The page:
Debt drags down financial groups
Woori Financial Group, the country’s largest with 440 trillion won (408.2 billion) in assets, said yesterday that it posted 289.2 billion won in net profit last year, down 82.3 percent from the previous year.
In the fourth quarter, the group had a loss of 118.7 billion won.
The group’s flagship, Woori Bank, recorded 159.3 billion won in Q4 net profit, but annual earnings were 576 billion won, down 61.5 percent from 1.49 trillion won in 2012.
“The group’s loss includes 393.4 billion won incurred by lower sale prices of securities-related subsidiaries,” said the group in a statement. “In the midst of low growth and low interest rates, profits from interest and securities sales plunged, and mounting bad debt allowances for corporate restructuring affected the group’s performance last year.”
The group’s net interest margin (NIM) also fell 2.09 percent in Q4 compared to the previous quarter.
Hana Financial Group announced it earned 1.02 trillion won last year, down 37 percent, or 601.4 billion won, from a year earlier.
In the fourth quarter it earned 143.3 billion won, down 60 percent, or 214.6 billion won, from the third quarter. Its NIM dropped 0.19 percentage point to 1.94 percent.
“As the NIM fell, decreased profits from interest and commission fees caused the overall decline in earnings last year,” the group said.
Hana Bank, a major affiliate of the group, had a 158.6 billion won net profit in the last quarter, down 81.5 billion won, or 34 percent, from the previous quarter.
Korea Exchange Bank, taken over by the group in 2012, logged 365.7 billion won in net profit last year, down 42.3 percent from a year earlier.
KB Financial Group is scheduled to announce its performance today, and Shinhan Financial Group will announce its own result next week. Analysts forecast that Shinhan’s net profit will slide around 16 percent to 1.9 trillion won. KB is predicted to see a 21 percent drop to 1.3 trillion won.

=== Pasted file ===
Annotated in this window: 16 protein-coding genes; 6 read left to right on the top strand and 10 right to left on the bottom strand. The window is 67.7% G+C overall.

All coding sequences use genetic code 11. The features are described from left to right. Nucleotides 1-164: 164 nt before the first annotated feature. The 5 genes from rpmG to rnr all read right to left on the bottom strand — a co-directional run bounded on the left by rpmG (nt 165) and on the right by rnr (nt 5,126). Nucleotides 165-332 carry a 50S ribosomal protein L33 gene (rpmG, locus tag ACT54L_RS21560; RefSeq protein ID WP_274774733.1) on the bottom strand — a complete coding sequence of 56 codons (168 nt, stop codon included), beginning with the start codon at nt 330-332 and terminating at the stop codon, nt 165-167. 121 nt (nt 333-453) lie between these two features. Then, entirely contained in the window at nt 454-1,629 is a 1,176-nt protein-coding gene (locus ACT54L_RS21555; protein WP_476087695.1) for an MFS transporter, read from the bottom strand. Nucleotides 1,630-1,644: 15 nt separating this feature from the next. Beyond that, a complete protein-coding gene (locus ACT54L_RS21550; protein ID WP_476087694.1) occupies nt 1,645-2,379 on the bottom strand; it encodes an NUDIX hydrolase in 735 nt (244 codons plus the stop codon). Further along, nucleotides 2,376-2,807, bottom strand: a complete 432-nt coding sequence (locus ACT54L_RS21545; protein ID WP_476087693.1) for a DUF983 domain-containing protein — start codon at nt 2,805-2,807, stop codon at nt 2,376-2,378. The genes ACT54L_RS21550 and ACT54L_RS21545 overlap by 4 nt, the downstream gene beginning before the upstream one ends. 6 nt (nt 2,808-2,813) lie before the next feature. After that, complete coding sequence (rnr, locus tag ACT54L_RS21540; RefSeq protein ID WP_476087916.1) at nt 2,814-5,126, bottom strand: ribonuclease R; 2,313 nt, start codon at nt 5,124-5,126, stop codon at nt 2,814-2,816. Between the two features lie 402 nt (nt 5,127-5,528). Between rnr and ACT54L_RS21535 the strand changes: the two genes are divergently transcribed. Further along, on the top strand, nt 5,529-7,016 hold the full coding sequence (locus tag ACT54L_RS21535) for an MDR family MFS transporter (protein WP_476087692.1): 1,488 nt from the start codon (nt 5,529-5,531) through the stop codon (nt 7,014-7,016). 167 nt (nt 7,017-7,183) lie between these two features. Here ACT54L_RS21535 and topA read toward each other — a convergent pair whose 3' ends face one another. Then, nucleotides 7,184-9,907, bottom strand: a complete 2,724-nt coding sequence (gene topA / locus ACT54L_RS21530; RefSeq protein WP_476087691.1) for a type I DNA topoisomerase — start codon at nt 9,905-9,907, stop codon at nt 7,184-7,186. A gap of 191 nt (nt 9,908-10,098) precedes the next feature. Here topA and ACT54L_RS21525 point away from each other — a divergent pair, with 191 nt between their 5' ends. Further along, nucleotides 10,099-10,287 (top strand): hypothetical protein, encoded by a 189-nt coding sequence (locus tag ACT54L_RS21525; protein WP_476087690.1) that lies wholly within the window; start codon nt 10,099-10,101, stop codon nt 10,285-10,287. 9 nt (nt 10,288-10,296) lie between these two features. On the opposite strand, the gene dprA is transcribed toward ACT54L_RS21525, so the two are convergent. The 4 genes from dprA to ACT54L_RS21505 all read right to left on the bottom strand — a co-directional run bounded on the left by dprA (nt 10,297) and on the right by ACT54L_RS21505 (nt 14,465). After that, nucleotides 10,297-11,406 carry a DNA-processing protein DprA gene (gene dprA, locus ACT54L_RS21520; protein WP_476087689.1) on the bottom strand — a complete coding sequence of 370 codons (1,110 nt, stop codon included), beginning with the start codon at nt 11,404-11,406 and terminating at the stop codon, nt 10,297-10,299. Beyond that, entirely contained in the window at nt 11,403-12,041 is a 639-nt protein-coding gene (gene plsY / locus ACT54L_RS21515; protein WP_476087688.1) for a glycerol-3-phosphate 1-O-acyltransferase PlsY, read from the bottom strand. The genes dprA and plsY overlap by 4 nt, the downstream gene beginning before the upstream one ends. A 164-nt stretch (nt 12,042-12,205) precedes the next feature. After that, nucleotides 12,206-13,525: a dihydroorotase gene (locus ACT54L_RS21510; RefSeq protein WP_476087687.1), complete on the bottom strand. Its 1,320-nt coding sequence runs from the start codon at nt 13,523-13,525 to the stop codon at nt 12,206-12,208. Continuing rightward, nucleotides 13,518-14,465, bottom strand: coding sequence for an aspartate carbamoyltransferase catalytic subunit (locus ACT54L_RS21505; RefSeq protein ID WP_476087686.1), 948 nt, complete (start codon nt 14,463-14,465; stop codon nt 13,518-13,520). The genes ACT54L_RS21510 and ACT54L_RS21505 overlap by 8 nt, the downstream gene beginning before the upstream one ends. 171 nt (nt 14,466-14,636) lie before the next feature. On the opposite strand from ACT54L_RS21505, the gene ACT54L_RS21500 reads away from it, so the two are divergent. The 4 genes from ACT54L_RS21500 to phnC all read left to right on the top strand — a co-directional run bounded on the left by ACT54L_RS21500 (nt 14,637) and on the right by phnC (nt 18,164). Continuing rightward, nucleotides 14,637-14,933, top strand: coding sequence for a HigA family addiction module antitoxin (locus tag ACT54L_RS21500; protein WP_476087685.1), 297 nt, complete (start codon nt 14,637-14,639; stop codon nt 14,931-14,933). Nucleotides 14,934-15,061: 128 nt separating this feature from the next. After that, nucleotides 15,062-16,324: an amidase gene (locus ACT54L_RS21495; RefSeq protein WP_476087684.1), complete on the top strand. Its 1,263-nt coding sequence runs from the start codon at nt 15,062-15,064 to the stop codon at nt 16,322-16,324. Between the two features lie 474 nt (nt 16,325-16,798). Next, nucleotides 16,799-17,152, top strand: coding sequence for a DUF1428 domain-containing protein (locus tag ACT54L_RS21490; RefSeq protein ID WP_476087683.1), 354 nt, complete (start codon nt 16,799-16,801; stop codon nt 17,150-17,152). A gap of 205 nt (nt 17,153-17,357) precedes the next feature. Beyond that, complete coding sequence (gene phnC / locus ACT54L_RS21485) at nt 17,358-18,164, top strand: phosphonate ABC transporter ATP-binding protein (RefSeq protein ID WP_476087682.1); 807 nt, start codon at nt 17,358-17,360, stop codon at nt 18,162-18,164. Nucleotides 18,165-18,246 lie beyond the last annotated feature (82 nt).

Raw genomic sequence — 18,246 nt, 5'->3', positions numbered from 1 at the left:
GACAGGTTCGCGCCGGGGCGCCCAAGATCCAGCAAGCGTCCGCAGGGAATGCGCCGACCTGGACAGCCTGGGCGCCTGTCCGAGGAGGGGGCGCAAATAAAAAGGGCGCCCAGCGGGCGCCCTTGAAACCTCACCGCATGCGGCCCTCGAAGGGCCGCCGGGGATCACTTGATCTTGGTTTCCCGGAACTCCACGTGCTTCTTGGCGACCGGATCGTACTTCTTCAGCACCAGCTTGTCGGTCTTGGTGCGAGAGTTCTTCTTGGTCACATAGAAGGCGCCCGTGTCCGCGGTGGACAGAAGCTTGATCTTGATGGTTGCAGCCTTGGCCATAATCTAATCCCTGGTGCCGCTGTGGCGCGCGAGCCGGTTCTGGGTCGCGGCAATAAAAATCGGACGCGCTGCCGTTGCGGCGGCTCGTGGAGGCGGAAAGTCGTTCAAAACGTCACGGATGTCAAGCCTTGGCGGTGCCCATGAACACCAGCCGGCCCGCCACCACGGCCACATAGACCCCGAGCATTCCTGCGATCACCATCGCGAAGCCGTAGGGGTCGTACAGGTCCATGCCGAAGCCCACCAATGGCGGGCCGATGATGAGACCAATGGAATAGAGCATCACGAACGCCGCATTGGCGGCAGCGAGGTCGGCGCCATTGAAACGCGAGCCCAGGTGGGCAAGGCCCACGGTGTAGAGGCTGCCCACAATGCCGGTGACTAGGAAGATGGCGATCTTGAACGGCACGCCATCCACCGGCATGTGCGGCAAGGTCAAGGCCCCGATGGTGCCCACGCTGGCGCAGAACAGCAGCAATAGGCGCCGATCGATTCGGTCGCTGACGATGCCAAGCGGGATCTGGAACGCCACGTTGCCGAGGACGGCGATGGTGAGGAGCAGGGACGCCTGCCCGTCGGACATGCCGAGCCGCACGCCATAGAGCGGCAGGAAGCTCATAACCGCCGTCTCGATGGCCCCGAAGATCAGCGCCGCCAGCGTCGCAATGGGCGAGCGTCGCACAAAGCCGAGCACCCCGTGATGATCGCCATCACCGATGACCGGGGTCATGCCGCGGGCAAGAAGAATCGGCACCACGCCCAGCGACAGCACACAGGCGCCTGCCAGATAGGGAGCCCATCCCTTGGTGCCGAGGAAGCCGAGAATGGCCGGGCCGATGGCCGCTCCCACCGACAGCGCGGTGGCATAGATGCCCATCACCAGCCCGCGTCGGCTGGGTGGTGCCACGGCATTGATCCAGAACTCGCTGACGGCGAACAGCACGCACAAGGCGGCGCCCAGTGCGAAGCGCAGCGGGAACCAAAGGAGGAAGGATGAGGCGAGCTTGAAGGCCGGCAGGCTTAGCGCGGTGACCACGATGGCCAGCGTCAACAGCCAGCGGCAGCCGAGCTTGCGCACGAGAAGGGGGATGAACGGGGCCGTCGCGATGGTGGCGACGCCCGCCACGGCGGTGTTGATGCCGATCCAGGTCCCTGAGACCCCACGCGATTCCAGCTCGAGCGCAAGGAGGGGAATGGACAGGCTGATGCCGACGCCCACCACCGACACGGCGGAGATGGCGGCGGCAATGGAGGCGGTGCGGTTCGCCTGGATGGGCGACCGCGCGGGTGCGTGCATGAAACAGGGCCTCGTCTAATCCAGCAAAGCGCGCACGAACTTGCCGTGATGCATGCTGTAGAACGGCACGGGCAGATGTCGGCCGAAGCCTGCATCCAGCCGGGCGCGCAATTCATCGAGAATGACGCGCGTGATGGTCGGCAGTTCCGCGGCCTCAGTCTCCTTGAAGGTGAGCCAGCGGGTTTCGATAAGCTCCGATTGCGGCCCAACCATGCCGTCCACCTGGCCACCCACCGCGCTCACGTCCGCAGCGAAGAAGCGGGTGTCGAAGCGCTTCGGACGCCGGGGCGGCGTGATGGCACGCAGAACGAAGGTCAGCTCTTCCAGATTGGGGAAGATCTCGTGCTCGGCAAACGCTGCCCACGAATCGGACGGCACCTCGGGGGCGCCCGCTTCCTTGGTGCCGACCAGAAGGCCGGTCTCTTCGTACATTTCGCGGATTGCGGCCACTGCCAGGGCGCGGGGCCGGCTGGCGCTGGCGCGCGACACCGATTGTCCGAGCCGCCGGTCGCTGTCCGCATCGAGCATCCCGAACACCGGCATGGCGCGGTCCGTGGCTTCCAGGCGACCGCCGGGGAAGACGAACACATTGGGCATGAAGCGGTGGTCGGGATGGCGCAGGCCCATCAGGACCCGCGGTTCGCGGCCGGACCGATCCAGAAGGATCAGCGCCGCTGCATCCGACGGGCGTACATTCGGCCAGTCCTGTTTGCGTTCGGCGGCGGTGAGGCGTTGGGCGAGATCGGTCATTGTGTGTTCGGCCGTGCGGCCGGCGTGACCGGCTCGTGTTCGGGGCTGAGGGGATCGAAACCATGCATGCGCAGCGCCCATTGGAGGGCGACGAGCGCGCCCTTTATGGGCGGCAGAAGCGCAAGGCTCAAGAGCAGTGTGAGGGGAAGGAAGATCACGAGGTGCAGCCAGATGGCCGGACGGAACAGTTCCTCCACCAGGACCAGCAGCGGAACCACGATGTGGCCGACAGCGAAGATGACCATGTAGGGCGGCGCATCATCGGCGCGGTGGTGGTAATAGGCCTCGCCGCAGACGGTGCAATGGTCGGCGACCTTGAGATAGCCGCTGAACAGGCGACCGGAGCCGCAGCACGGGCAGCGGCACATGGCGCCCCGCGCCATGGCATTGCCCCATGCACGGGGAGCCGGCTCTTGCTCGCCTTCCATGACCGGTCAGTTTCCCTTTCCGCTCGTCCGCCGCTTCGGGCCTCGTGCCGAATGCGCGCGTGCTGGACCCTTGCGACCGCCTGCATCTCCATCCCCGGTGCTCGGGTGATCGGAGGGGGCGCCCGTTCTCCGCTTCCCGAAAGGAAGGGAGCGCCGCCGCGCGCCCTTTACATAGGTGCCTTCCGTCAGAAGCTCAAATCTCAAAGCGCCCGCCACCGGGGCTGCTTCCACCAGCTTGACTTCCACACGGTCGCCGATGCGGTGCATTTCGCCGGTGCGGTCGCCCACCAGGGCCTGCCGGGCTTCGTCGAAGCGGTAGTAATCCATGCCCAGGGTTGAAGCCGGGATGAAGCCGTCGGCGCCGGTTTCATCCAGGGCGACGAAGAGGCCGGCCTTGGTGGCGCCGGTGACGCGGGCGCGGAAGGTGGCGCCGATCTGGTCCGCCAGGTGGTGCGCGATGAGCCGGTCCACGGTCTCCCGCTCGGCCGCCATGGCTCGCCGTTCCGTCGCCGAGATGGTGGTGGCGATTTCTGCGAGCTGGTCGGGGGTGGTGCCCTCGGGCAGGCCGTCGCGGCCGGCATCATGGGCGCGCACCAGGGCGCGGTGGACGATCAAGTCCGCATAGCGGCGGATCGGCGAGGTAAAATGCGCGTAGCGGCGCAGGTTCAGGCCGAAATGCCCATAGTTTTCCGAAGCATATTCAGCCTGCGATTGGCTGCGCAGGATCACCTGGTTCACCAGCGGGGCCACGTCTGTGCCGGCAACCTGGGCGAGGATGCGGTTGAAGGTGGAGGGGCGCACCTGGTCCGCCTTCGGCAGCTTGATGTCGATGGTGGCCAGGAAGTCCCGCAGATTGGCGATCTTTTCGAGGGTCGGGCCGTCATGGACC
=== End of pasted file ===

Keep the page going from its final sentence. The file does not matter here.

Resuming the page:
Analysts estimated total revenues of the four major financial groups will have been slashed by about 30 percent compared to a year earlier mainly due to increased allowances for bad debt, This was triggered by the restructuring of large companies and drops in margins from deposits and loan issuances amid low interest rates.
FnGuide, a financial information provider, projected the aggregate net profits of the four financial magnets would be around 5.2 trillion won for 2013, down 27.7 percent from 2012.
Some say last year may have been rock bottom for the financial groups and that 2014 will be a bit rosier.
The Korea Institute of Finance recently predicted the banking industry would have a 30 percent increase in net profit this year.
But the massive leak of personal data from three major credit card companies, especially KB Kookmin Card, an affiliate of KB Financial Group, is expected to be a problem for the financial companies as government controls will be stepped up.
Government meddling is blamed in part for a lousy 2013.
“For the past few years, there have been too many policies that made it impossible for commercial banks and financial companies to make money,” said an industry insider.
“Even in the low interest rate environment, banks were forced to cut commissions fees, and this year won’t be favorable either.”
Macroeconomic conditions seem unfavorable for the financial industry, too.
“The continuing reduction in the U.S. Fed’s bond-buying program is expected to keep the local financial market uneasy, increasing government pressure on banks and credit companies to offer cheap loans for the working-class,” an analyst at a local securities firm said.
BY SONG SU-HYUN [email@example.com]
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